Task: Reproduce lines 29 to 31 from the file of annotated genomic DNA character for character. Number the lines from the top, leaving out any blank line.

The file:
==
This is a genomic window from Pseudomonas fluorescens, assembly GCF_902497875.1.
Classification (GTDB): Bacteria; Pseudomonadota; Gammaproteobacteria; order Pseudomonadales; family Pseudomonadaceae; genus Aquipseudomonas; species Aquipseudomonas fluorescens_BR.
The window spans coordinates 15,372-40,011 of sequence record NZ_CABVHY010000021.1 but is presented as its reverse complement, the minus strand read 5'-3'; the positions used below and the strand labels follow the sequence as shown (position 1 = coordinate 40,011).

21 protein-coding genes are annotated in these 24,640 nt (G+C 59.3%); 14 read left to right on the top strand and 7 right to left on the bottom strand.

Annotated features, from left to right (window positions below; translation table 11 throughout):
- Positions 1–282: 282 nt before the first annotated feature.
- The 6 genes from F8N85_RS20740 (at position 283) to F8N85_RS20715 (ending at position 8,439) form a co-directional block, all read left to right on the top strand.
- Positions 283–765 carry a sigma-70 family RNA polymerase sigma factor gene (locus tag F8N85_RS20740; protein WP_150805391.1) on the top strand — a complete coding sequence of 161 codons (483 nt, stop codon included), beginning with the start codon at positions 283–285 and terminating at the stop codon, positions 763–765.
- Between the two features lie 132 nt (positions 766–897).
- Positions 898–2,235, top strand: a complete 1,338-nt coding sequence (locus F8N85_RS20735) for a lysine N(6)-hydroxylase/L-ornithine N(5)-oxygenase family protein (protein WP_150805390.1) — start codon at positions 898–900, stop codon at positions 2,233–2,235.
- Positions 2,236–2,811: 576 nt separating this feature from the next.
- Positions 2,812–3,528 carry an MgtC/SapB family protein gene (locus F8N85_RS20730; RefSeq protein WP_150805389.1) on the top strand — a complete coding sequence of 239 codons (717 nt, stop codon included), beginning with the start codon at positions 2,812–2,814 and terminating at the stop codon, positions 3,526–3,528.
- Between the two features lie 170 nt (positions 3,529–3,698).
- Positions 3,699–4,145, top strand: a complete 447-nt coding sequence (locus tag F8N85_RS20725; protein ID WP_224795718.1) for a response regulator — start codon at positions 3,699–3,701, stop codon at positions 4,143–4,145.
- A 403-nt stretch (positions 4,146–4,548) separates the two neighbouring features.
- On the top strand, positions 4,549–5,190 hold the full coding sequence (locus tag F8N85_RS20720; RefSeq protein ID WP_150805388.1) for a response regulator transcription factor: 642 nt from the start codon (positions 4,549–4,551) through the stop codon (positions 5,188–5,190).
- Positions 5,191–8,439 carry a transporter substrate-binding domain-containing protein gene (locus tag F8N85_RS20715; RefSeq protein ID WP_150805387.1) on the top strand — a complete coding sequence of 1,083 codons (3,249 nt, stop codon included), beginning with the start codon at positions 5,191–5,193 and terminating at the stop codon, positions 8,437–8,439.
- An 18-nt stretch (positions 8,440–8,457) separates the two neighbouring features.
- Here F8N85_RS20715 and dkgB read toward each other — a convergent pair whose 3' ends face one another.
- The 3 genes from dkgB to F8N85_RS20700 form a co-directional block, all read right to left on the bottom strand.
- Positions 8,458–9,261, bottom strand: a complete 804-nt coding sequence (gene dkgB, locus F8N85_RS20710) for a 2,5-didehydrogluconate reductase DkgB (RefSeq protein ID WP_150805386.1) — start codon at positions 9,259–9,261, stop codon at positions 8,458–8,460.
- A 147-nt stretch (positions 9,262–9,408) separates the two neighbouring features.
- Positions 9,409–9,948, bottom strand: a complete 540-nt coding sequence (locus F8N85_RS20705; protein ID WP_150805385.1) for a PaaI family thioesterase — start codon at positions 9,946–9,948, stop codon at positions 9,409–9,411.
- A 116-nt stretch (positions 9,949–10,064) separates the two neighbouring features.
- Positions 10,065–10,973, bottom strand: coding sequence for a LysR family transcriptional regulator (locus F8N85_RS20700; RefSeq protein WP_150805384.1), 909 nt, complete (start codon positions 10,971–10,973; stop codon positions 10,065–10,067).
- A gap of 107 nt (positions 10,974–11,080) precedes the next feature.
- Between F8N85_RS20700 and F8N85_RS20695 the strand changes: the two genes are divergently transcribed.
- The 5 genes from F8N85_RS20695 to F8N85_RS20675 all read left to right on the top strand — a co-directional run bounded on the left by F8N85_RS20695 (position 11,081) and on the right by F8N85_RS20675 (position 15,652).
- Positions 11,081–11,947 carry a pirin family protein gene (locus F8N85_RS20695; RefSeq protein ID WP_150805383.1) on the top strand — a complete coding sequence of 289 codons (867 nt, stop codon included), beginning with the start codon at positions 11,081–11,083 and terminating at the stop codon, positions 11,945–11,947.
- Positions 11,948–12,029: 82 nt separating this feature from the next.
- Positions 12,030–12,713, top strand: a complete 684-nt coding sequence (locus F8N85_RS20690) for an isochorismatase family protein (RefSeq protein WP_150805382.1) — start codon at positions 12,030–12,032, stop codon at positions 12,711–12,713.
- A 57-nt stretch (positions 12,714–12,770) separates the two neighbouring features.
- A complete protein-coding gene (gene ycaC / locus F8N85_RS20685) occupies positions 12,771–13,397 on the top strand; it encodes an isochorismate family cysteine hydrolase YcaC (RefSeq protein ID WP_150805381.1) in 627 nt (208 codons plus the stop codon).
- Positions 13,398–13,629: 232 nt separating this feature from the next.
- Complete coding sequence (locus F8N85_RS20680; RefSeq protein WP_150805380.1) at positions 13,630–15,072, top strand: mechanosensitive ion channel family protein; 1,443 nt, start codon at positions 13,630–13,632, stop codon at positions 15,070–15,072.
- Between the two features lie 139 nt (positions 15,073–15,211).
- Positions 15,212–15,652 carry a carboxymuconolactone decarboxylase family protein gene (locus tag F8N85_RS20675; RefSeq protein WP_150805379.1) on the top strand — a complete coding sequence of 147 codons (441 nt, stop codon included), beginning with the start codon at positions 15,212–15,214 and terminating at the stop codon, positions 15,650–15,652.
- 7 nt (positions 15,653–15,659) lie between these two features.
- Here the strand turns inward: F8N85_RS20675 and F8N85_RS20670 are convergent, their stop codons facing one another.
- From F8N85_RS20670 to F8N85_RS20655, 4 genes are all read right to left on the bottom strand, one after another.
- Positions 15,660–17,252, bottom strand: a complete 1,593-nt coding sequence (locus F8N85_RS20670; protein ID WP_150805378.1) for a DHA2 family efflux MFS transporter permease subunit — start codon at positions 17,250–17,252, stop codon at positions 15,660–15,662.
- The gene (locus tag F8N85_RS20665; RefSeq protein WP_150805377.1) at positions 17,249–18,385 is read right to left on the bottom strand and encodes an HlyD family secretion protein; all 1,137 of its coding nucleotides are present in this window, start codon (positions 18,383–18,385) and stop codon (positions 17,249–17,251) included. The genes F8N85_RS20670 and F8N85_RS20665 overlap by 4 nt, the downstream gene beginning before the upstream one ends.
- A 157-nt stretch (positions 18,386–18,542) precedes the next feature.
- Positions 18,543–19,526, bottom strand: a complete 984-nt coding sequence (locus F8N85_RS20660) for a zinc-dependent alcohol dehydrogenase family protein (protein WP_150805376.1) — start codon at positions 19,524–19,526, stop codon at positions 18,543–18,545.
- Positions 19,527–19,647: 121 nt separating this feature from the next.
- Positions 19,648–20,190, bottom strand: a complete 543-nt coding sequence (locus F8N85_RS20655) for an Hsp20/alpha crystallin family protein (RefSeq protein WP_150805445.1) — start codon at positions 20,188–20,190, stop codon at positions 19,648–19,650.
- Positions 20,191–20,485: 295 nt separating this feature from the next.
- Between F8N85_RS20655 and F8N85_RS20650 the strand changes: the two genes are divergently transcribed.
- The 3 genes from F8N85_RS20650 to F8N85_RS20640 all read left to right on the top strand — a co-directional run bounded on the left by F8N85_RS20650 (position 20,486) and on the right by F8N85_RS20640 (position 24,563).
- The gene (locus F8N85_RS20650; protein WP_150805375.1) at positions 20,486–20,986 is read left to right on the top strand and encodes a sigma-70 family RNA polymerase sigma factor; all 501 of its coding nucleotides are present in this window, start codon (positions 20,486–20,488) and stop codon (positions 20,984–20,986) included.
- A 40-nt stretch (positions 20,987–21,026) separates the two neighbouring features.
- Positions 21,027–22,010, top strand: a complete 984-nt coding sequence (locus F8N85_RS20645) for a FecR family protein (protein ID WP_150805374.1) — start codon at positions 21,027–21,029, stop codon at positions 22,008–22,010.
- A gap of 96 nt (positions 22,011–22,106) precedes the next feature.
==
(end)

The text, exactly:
- Positions 11,081–11,947 carry a pirin family protein gene (locus F8N85_RS20695; RefSeq protein ID WP_150805383.1) on the top strand — a complete coding sequence of 289 codons (867 nt, stop codon included), beginning with the start codon at positions 11,081–11,083 and terminating at the stop codon, positions 11,945–11,947.
- Positions 11,948–12,029: 82 nt separating this feature from the next.
- Positions 12,030–12,713, top strand: a complete 684-nt coding sequence (locus F8N85_RS20690) for an isochorismatase family protein (RefSeq protein WP_150805382.1) — start codon at positions 12,030–12,032, stop codon at positions 12,711–12,713.